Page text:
Webb City High School in 1912.

Ancestors, Legends & Time

Surviving rough times yet enjoying the experience

Jeanne Newby

Let’s once again, take a step back in time – actually two steps. The first is Larry Hayes’ memory from 1995 in which he recalls his memories of growing up in Webb City. The second is his mention of a previous article that included pictures of the old high school.

Thank you very much for pictures of the old Webb City High school, auditorium and library. They bring back so many wonderful memories of the good times we had and the many friends we made while in high school from 1931 to 1944.

We should be proud of those city fathers, who at the turn of the century dreamed of and planned for a great city. It seems all together proper that they began that process in 1911 with the building of a fine new high school along with additions to the several grade schools to accommodate a growing school population.

They could not have foreseen at that time a string of national disasters that would play havoc with their plans. The first major set-back for this progressive community was a world war to end all wars and soon thereafter severe cutbacks in the demand for lead and zinc. Those of us who lived on the north side of town were well acquainted with the hundreds of cement foundations scattered throughout the area where houses once stood.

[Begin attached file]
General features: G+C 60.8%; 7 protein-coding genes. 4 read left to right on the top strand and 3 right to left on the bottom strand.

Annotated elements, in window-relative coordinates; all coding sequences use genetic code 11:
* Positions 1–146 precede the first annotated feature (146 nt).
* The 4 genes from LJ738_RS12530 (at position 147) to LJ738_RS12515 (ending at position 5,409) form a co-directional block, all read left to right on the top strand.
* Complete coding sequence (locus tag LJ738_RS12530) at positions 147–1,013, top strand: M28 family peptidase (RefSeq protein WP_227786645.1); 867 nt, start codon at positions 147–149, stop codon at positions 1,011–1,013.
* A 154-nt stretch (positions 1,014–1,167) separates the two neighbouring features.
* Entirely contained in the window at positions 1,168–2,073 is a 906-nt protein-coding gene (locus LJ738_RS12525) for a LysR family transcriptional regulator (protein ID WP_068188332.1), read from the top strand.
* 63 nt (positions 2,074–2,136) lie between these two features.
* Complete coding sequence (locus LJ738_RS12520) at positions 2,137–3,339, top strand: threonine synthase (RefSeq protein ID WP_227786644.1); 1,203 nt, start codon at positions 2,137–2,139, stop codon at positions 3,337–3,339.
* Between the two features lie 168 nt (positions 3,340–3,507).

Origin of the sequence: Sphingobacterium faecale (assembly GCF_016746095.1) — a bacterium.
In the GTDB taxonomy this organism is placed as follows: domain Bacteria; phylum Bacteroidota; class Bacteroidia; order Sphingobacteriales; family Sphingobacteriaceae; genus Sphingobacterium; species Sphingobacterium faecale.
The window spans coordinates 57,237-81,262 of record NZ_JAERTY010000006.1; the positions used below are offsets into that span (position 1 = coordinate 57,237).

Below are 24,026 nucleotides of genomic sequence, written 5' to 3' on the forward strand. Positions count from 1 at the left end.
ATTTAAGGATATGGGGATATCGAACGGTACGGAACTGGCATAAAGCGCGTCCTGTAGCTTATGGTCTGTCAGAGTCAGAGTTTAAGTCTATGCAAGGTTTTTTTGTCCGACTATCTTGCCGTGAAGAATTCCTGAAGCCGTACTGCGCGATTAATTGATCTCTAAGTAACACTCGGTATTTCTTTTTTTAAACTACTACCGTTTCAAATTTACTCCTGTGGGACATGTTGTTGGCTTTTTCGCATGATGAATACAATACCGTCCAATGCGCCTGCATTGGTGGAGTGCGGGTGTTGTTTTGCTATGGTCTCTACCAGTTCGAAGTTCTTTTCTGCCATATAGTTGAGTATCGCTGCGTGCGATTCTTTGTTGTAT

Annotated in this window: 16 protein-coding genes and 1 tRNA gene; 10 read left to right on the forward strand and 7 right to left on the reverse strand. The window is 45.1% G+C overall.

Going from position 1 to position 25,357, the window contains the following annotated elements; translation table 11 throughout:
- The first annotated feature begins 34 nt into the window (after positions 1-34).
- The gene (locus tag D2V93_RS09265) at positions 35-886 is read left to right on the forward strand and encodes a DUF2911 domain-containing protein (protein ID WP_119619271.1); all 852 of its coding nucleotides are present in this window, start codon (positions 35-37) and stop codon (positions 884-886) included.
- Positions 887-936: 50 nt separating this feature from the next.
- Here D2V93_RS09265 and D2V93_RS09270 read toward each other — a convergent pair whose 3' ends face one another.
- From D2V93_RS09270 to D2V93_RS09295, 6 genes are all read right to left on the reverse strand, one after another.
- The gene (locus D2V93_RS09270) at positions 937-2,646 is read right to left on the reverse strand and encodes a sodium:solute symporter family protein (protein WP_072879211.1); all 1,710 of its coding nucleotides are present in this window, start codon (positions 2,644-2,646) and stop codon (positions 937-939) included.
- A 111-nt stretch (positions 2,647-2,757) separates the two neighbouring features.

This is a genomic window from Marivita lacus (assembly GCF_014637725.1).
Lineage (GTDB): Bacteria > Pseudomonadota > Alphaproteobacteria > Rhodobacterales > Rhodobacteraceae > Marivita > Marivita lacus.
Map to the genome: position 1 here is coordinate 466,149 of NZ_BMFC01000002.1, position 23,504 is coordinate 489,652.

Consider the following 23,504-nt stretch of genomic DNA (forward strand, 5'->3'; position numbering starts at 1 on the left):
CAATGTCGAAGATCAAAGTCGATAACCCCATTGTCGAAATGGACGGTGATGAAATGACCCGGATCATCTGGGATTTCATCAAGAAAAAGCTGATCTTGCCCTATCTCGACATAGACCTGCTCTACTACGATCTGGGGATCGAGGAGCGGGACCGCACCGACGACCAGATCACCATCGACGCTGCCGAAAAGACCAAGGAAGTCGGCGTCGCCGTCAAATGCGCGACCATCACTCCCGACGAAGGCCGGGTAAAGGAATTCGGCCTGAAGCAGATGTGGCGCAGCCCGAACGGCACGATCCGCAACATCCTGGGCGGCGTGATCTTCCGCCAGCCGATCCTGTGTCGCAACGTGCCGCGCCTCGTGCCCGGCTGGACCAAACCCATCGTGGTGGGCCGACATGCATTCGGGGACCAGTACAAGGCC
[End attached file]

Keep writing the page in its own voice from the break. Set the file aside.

Next came the stock market crash causing banks to close, farmers to lose their land, businesses to fail and cities to scramble to keep basic services in place. In Webb City, the junior high school was shut down with all students, seventh through 12th crowded into the new high school in an effort to reduce the number of teachers required. My father came to Webb City as the junior high principal just before this change was made. Salaries for teachers were drastically reduced, making it necessary for our family to move from a big house in town to a small farm where we could grow food for a family of 10. Because other teachers were also having a hard time making ends meet, my father provided plots of land for several of them to grow their own food.

As the great depression deepened, hard times engulfed the entire population as fields turned to dust and days turned dark as clouds of dust out of the west blocked the sun and dry heat dried up all our crops. Animals died for lack of food and water. Children cried for food and parents wept in despair. It seemed that no matter how hard we worked, without water for our pasture, garden and fruit trees, everything withered and died. We did have a deep water well and pumped water for the house, cows and chickens. But without hay and grain we kept only a few chickens for eggs and one cow for milk.

I started school in 1932 at Webster Elementary, first through sixth grade. I remember all of my teachers and many of my classmates such as Jim Bentley, John Potter and Ray Farris. There was a store just one block south of the school where several of us boys would gather to listen to the radio broadcast of baseball games involving such greats as Babe Ruth and Lou Gehrig.